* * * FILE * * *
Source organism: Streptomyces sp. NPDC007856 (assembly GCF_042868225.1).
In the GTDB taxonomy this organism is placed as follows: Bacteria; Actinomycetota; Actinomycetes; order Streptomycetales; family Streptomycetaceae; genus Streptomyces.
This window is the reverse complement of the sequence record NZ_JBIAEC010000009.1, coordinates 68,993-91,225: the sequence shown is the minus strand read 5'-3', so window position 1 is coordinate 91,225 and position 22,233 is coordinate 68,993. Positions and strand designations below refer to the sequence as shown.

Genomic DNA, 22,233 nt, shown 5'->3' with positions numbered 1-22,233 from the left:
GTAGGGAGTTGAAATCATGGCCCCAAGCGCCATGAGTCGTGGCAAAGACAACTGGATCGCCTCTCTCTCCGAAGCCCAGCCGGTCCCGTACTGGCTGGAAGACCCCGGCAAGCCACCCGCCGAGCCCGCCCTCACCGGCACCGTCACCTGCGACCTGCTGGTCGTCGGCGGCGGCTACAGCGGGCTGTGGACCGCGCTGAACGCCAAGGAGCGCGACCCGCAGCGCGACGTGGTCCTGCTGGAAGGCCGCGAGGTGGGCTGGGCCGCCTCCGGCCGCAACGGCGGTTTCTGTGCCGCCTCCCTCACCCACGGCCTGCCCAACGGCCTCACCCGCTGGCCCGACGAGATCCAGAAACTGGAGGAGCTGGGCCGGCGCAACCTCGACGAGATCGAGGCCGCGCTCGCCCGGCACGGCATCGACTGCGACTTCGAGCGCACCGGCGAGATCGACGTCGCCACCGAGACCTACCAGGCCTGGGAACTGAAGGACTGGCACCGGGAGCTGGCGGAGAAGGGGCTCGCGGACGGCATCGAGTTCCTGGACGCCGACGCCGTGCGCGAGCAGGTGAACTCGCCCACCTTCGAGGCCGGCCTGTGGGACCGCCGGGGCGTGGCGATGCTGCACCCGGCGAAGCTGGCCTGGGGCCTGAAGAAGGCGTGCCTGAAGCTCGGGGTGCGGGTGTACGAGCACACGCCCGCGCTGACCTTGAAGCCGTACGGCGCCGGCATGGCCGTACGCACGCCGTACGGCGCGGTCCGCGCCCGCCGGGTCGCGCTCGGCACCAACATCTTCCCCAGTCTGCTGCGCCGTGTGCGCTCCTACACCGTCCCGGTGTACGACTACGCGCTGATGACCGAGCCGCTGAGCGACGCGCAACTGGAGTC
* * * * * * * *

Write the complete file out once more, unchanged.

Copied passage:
Source organism: Streptomyces sp. NPDC007856 (assembly GCF_042868225.1).
In the GTDB taxonomy this organism is placed as follows: Bacteria; Actinomycetota; Actinomycetes; order Streptomycetales; family Streptomycetaceae; genus Streptomyces.
This window is the reverse complement of the sequence record NZ_JBIAEC010000009.1, coordinates 68,993-91,225: the sequence shown is the minus strand read 5'-3', so window position 1 is coordinate 91,225 and position 22,233 is coordinate 68,993. Positions and strand designations below refer to the sequence as shown.

Genomic DNA, 22,233 nt, shown 5'->3' with positions numbered 1-22,233 from the left:
GTAGGGAGTTGAAATCATGGCCCCAAGCGCCATGAGTCGTGGCAAAGACAACTGGATCGCCTCTCTCTCCGAAGCCCAGCCGGTCCCGTACTGGCTGGAAGACCCCGGCAAGCCACCCGCCGAGCCCGCCCTCACCGGCACCGTCACCTGCGACCTGCTGGTCGTCGGCGGCGGCTACAGCGGGCTGTGGACCGCGCTGAACGCCAAGGAGCGCGACCCGCAGCGCGACGTGGTCCTGCTGGAAGGCCGCGAGGTGGGCTGGGCCGCCTCCGGCCGCAACGGCGGTTTCTGTGCCGCCTCCCTCACCCACGGCCTGCCCAACGGCCTCACCCGCTGGCCCGACGAGATCCAGAAACTGGAGGAGCTGGGCCGGCGCAACCTCGACGAGATCGAGGCCGCGCTCGCCCGGCACGGCATCGACTGCGACTTCGAGCGCACCGGCGAGATCGACGTCGCCACCGAGACCTACCAGGCCTGGGAACTGAAGGACTGGCACCGGGAGCTGGCGGAGAAGGGGCTCGCGGACGGCATCGAGTTCCTGGACGCCGACGCCGTGCGCGAGCAGGTGAACTCGCCCACCTTCGAGGCCGGCCTGTGGGACCGCCGGGGCGTGGCGATGCTGCACCCGGCGAAGCTGGCCTGGGGCCTGAAGAAGGCGTGCCTGAAGCTCGGGGTGCGGGTGTACGAGCACACGCCCGCGCTGACCTTGAAGCCGTACGGCGCCGGCATGGCCGTACGCACGCCGTACGGCGCGGTCCGCGCCCGCCGGGTCGCGCTCGGCACCAACATCTTCCCCAGTCTGCTGCGCCGTGTGCGCTCCTACACCGTCCCGGTGTACGACTACGCGCTGATGACCGAGCCGCTGAGCGACGCGCAACTGGAGTC